I heard heavy footsteps in the hallway and took a deep breath. There was no mistaking who was coming. Mrs. Zelinski had sent me an email earlier in the day informing me she would be dropping by to “give me a review.” Shoot me now.
Last time she “gave me a review,” it had come with a warning. Shape up, or be fired. I looked around the classroom at my students. A whole room of mismatched pupils trying to get easy science credits. They ranged from high school students with bright eyes and bright hopes for the future getting their first college credit as a dual class, all the way to the little old woman with the beady eyes beneath her huge glasses; librarians, they were always easy to pick out.
Camian, the librarian, raised her hand for the twelfth time since the lecture started. I looked up at the clock—ten minutes down, forty to go. “Yes Camian?”
“What do you mean in the syllabus when you say—” thankfully, she was cut off by Mrs. Zelinski pounding on the door with her meaty hand. My mind shot to an image of her face jowls jiggling at the movement.
I only had just enough time to get my face out of a grimace and into an uneasy smile before the door swung open, Mrs. Zelinski did not wait for an answer before coming into the classroom. In all fairness she didn’t need to. She ruled her domain with an iron, albeit fat-covered, fist.
“Welcome Dean Zelinski,” I said in my best teacher voice, “we were just beginning our lecture, you are just on time.”
“Just beginning your lecture now? What the hell did you do with the first fifteen minutes?” She grunted, the words having to claw their way out of her mouth and then past her three chins, giving her the sound of a choking victim. I opened my mouth to answer her, but she just waved for me to continue my lecture and moved to the back of the classroom to sit.
I could hear the chair’s unhappy groan as she settled down onto it. For a brief moment I flashed a dark thought to the chair, tempted to push the already strained wood a little farther with my will, sending her falling to the floor, but the thought was gone just as fast as it came; the careful wall I’d erected over the years pushing aside any thoughts of using magic. That wasn’t me anymore.
I shook my head and launched back into my lecture, glad that Camian appeared to have forgotten her question. The flow of teaching resumed, and before long the class was over and the students were drifting out of the room.
As I gathered my papers I could hear Mrs. Zelinski’s labored breathing as she tried to get out of her chair. At least that is what I assumed she was doing, without looking at her I couldn’t tell if she was trying to get out of the chair or climb Mount Everest. I snuck a glance, but no, it was just the chair.
My gaze passed over the room as my bony hands pushed the last of the papers together. I was about to turn my face back to my desk to mentally prepare for Mrs. Zelinski’s inevitable scolding session, when my hackles rose.
Normally I’m not easy to disturb. Being of a more logic driven temperament I can take things in stride most of the time, but something was triggering my extra senses. Something was wrong. I darted a glance at the door but didn’t see anything in the hallway that could have tripped my internal alarms. I glanced back to the room just in time to see a small hooded figure darting out the door. When the person left, the alarm dissipated. I could still feel it there, nagging at the back of my mind like I’d left the oven on, but the immediacy of the warning went away.
I took a deep breath and focused back on the classroom, directly into the Dean’s eyes. Once the last student had left the room Mrs. Zelinski brought down the hammer. She leaned against the desk, causing it to bow noticeably. “You are the worst teacher I have ever seen Dragan, and I do mean ever. I have been the Dean of this community college for over a decade now, and never have I seen such a display of inadequacy. If I had it my way you wouldn’t be disgracing my halls another single day.”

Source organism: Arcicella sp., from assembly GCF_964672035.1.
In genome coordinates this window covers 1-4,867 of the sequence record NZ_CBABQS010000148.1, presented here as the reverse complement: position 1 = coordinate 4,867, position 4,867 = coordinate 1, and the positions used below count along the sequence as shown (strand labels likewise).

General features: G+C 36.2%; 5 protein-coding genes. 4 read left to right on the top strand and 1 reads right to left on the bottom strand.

I opened my mouth to defend myself, but her words rushed over me before I could say anything, “I gave you a warning before, shape up or you were out. This is a final performance warning. You slip up,” she leaned in closer, “you go. End of story.”
I braced my neck, a cold fury that had been building for the last five years I’d suffered under this woman pushing its way up past my brain and out through my mouth, “What would you do without me though? You need me, me and my red skin.” The words were out of my mouth, it was too late to take them back. It was a generally acknowledged fact that I was the diversity hire at the school. Hell I only had a bachelor’s degree, and even that was a fake, although they didn’t know that. But it was hard to find diversity in Oregon. The Hispanic lunch team and I were about the only non-white people on the entire campus despite the name being Heritage Community College.
She needed me, she knew it and I knew it. If they fired me they would have to pay more taxes, and sadly, given my meager salary, it was cheaper to keep me than to pay the penalty. She looked up at me and gave a grim smile, “Your time will come.” Then she stomped out of the room. Or maybe she was just walking, in either case the room definitely shook with her fury/weight. As she squeezed past the door I let out a breath at the empty classroom. I shot a quick rude gesture at the now—empty doorway.
One of these days I was going to get fired. As I lowered my offending hand I saw the clock hanging over the door. Shit, I only had five minutes to get across campus to the labs for my next class. Hastily grabbing my stack of papers I stuffed them into a backpack and slung it over my shoulder. Most of the teachers here had fancy leather briefcases to hold their papers. Well fuck them, I’m poor.
Moving through the hallway at full speed I made it to my next classroom just before the clock hit 10:00. Right on time. I stepped into the lab and was greeted with the musty smell of compost and a vision of my little peaceful slice of paradise. In the summer we would be outside, enjoying the fullness of nature, but in early February the greenhouse was my happy place.
I taught horticulture, and in the summers a forest conservation class. It wasn’t a glamorous life, but hey, it was a living. Besides, what better way to spend my time then tending to the Earth Mother? Sure I wasn’t in that business anymore, not directly, but that didn’t mean I couldn’t care.